Tuesday, January 31, 2012

Cyberchondria: "Doc, I Know My Diagnosis, Tell Me if I am Right"

With the widespread access to the Internet and all the "medical information" sites throughout, it is not surprising that "cyberchondria" (patient worries about diagnoses that they obtained by researching the Internet) is becoming a common experience for physicians to encounter.  Read the article in Amednews.com (American Medical Association News) about cyberchondria and return and let's talk about it.  What are the "goods" and what are the  "bads" aspects of this Internet educational opportunity?  ..Maurice.

Thursday, January 19, 2012

A Doctor's Decision: Whether or Not to "Call the Cops"

A most interesting scenario was posted on Medpedia by Scott M. Dyck which I am, in part, reproducing here but you might want to go there to review the responses there but also feel free to make your comments here. If you were the doctor in this case, what would you do? ..Maurice.

You are a general practitioner and a mother comes into your office with her child who is complaining of flu-like symptoms. Upon entering the room, you ask the boy to remove his shirt and you notice a pattern of very distinct bruises on the boy's torso. You ask the mother where the bruises came from, and she tells you that they are from a procedure she performed on him known as "cao gio," which is also known as "coining." The procedure involves rubbing warm oils or gels on a person's skin with a coin or other flat metal object. The mother explains that cao gio is used to raise out bad blood, and improve circulation and healing. When you touch the boy's back with your stethoscope, he winces in pain from the bruises. You debate whether or not you should call Child Protective Services and report the mother. 

Saturday, January 14, 2012

Doctor vs Computer: Can a Computer Make a Better Diagnosis?

I found this visitor question on a discussion forum:" i was debating this with some doctors who say that it would be impossible to program a computer to make diagnoses as well as they can. i find this pretty ridiculous. whatever thought process/string of questions they would use to analyze the situation are the same that the computer would be programmed to use. the compute:r would then analyze all available information, ask questions, analyze the answers and assign probabilities. in fact, it seems like this would be way simpler than some of the things computers have already been programmed for. what do u think?"

So what do I think? 
My opinion, as a doctor, is that  what is input into a computer for calculation is the most important  part of the process of making a diagnosis and deciding on a treatment program to benefit the patient.   No amount of computer power or access to data storage will substitute for the physician's input of the history and the physical findings of the patient.  A computer posing questions to a patient and the patient responding will never substitute for a direct doctor-patient communication.  There are many subtleties, nuances  of a history which can never be accessed by a computer, such as body language and verbal expressions  and there is no way for a computer to perform a complete and worthy physical examination.  A robot used in surgery still requires a doctor behind it and no robot will attain the skills to inspect, auscultate, palpate and percuss and then interpret  the findings.  To me, how complete and understood is the input of data both from a patient telling a history and the doctor performing a physical is the basis for the diagnosis.   Poor input will always lead to poor output.  And, finally, it will always take a doctor to analyze the results of the computer to confirm its diagnosis.  I would agree that the doctor with knowledge and with experience and then working together with the computer can be most productive of  the correct diagnosis.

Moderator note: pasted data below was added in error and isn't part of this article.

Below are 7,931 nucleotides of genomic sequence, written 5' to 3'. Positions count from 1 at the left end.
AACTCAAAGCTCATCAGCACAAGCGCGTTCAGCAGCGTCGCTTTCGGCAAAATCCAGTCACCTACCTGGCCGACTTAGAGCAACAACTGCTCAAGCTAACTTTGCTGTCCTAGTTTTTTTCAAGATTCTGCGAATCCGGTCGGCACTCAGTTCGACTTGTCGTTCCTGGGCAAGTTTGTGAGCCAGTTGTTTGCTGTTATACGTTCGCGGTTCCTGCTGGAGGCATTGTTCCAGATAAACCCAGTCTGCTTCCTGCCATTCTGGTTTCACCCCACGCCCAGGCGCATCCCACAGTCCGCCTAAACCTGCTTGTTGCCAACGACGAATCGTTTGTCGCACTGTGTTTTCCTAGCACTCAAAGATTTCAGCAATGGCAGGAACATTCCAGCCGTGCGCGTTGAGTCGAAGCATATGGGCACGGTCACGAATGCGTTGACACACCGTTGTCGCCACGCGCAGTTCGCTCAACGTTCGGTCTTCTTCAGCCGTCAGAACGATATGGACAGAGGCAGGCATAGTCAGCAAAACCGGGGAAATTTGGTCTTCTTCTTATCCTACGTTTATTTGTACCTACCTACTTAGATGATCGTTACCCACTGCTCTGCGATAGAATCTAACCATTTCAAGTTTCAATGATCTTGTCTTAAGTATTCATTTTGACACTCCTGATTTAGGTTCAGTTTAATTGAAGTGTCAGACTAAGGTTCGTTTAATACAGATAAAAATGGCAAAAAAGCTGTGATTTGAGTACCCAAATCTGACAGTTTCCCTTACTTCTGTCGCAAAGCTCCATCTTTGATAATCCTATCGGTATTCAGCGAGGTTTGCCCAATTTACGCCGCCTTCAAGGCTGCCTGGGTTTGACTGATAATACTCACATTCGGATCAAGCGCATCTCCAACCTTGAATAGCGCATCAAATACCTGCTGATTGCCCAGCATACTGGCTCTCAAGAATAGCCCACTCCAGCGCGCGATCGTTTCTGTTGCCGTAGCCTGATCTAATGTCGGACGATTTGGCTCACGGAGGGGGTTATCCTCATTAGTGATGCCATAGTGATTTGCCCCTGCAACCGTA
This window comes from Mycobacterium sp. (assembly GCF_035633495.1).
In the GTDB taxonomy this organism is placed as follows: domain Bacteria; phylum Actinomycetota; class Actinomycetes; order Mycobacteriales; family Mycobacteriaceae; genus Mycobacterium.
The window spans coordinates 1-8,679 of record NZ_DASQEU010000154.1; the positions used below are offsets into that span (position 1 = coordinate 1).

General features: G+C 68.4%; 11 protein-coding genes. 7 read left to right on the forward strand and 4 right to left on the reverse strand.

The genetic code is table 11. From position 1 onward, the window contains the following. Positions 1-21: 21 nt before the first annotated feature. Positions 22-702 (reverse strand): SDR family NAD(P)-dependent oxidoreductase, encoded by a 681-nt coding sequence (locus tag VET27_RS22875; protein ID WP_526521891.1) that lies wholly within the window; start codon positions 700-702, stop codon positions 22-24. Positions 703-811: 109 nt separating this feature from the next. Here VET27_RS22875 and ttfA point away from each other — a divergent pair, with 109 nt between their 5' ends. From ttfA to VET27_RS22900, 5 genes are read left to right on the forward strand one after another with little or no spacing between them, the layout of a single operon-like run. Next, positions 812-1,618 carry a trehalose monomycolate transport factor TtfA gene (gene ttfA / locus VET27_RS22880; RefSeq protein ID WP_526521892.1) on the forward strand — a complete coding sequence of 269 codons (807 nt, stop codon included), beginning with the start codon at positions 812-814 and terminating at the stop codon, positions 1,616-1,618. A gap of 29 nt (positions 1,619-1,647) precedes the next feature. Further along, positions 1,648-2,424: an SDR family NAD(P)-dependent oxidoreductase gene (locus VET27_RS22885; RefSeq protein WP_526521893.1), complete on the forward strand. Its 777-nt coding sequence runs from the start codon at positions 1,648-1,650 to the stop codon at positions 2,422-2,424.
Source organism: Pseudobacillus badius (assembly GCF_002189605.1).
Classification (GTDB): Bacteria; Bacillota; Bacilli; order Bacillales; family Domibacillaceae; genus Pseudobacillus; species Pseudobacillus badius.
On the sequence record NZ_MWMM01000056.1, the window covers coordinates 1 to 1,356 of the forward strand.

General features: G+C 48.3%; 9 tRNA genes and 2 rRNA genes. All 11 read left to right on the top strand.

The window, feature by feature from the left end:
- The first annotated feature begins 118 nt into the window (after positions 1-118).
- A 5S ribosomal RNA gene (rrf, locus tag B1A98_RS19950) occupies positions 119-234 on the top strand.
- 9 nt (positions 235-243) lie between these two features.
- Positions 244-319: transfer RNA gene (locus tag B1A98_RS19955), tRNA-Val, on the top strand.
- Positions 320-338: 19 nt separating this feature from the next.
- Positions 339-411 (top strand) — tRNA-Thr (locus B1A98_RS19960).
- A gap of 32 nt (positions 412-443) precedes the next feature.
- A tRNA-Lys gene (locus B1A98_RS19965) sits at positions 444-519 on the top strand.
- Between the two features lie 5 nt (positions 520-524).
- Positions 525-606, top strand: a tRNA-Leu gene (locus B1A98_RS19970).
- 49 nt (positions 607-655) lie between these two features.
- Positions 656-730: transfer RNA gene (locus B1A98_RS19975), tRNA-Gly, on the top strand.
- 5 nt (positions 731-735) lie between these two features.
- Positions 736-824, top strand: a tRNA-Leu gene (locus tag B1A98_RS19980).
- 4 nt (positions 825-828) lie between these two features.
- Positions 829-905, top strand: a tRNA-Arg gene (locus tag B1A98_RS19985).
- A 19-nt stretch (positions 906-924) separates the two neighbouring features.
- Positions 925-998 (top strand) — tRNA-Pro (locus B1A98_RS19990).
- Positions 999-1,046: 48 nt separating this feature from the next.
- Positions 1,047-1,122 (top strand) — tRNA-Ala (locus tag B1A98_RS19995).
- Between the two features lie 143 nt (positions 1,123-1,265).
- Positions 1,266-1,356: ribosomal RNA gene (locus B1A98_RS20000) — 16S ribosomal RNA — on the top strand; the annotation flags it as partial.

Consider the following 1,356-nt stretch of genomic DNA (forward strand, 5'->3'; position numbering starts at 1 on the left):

So.. what do you think?


Wednesday, January 11, 2012

Patient Modesty: Volume 47

We continue here the discussion regarding how the concerns about healthcare provider gender selection by patients and ways for the patient to be more comfortable with those who attend them can be brought to the attention of all those who provide service and maintain the status quo in the healthcare system.  ..Maurice.

ADDENDUM (1-16-2012)  On this date, PT, a long-time writer to this thread on Patient Modesty, wrote the following comment which includes a potentially valuable suggestion for a method for those who want to change the current medical system regarding patient modesty and caregiver gender selection.  This is what he wrote:
Alan said

" Rosa parks was a single woman who started
a movement with a single act of resistance,Malcolm X
took another path and my style is more like Rosa parks
than Malcolm."

My style is more like Genghis Khan until I
realized that the pen is mightier than the sword. My idea
to solve this issue is a 40 step process, meaning I have
put together 40 different avenues of approach over a
period of about 10 months.

Here is the first avenue, visit www.change.org
to start a petition. Now I suggest you start perhaps at a
hospital or clinic that you in the past had concerns with.
Others around the world will join the petition
and to be effective use multiple facilities in each city. Keep
in mind this is a medium to bring our concerns forward. The
first of many mediums we will use as I suggested in volume
46 of Dr. B's blog.



Graphic: From Google image resource modified by me with Picasa3.